This post was originally published on this site

Private equity (PE) funds are investing more in technology-led startups than ever before, signaling higher risk appetite from otherwise relatively-cautious fund managers during a pandemic-led boom for startup funding.

Private equity funds have participated in deals worth $6.7 billion in the first half of 2021 alone, far surpassing the $4.6 billion and $3.9 billion in all of 2020 and 2019, according to Venture Intelligence, a startup data tracker.

Funds such as Gaja Capital, ChrysCapital, Multiples, Temasek and TPG Capital have either made their first internet investments in the last year, or are doing far more deals in the space than before, led by rising internet penetration, fast-growing mature companies and a slew of hotly anticipated internet IPOs.

Private equity funds have largely flocked to consumer internet firms, as opposed to financial services or healthcare, which are other major focus areas for private equity. Recent examples include online healthcare startup PharmEasy, food delivery firm Zomato, meat delivery startup Licious and ecommerce logistics firm Xpressbees.

“Consumer sector across sub segments is a key focus area for Private equity funds. It has been for many years. And today you can’t do a consumer deal which doesn’t have tech in it. Consumer tech investments are gradually becoming mainstream for private equity firms,” said Karan Sharma, who co-heads technology investment banking for Avendus.

He has a point. Many of the assets PE firms are picking in vertical ecommerce, say Nykaa, Lenskart, etc would have been purely offline companies a decade or two ago. But most consumer-facing companies today have a separate digital strategy, and many are in fact online-led, in terms of revenue share, marketing and strategy.

“I won’t be surprised if in five years, 50 percent of PE portfolios would comprise tech companies,” he added.

Internet companies, in an era of abundant capital, also sometimes stay away from private equity firms- including pension funds, sovereign wealth funds, etc- because they tend to move slower than traditional VCs or late stage tech investors such as SoftBank. PE firms take longer time to conduct due diligence, and tend to give less aggressive valuation multiples than a Tiger Global or SoftBank. This seems to be changing though.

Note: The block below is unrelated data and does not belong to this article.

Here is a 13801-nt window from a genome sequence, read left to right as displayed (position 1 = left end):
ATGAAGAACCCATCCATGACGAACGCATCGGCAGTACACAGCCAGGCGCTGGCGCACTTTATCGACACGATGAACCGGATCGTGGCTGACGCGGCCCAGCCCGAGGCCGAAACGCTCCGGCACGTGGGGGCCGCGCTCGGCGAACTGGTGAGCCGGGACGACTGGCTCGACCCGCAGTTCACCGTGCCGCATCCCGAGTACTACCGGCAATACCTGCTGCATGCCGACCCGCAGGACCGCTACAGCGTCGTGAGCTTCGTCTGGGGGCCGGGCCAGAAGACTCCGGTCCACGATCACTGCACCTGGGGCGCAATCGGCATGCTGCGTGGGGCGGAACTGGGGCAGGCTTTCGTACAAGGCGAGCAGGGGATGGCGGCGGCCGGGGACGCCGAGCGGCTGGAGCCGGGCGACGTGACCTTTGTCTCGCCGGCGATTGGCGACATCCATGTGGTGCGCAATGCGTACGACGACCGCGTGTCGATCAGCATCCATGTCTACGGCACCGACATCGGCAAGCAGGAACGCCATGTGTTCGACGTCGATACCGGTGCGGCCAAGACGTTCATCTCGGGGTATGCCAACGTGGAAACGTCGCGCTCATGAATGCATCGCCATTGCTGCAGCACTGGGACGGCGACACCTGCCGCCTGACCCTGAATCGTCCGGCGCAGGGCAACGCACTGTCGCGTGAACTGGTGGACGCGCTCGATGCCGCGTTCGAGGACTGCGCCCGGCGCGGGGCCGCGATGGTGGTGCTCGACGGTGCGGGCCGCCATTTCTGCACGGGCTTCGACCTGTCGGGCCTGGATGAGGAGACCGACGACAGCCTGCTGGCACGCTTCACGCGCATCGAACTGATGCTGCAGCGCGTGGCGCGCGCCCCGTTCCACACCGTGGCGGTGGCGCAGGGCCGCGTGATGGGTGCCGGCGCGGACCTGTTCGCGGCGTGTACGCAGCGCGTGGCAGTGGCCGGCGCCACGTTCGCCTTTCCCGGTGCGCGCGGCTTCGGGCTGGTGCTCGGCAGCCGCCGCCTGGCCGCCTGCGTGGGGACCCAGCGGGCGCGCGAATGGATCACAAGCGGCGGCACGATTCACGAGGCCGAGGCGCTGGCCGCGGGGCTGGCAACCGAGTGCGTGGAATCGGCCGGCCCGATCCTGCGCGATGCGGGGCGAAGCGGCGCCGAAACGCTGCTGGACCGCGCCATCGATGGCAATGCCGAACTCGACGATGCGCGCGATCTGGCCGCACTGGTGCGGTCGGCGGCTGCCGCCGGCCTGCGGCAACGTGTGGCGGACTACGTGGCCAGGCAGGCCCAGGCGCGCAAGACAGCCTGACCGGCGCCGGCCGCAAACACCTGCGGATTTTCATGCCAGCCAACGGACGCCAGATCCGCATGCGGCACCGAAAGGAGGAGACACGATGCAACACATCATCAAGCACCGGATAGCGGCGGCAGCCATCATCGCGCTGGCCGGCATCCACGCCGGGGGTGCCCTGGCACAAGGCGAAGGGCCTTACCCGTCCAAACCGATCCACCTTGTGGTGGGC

Two founders who recently raised money from PE funds said that while they raised over $150 million in their rounds from multiple investors, these funds moved as fast as other investors- which included venture firms and hedge funds. They requested anonymity.

In the startup world though, PE funds still have the reputation of asking questions that cut deeper than other tech investors. One fund recently asked a company what its throughput ratio is- an indicator of how much inventory can be sold at a given price at a given amount of time.

Beyond revenues, margins and growth, this metric indicates the overall efficiency of operations. One of the founders mentioned above was surprised at the question, and confessed that none of the traditional startup investors asked this question.

Encouragingly for PE funds, large consumer internet companies such as Nykaa, Lenskart, Policybazaar etc also have better unit economics than say a Flipkart or a Paytm- older but larger firms which are still not profitable.

“Most PE investors have understood that there are outsized gains to be made by investing in tech companies. Many initial challenges of investing in tech, such as exits through IPOs and M&As are being more than adequately addressed,” said Niren Shah, managing director and head of Norwest Venture Partners India.

“Late stage tech companies are also showing significant scale and good unit economics. These factors also make these deals less risky than a typical tech deal,” he added.

Unlike early stage venture funds, PE funds also majorly rely on Initial Public Offerings (IPO) to get an exit from their investments. Most PE funds in India have made their money from banks, real estate companies, pharma firms and others listing on the exchanges. In some cases, a small PE fund sells its stakes to a larger PE fund to pocket cash.

The upcoming IPOs of Zomato, Nykaa, Policybazaar, Freshworks and others are also convincing PE funds and other public market investors that they have a stable exit path down the road, and do not have to rely on a rare acquisition deal.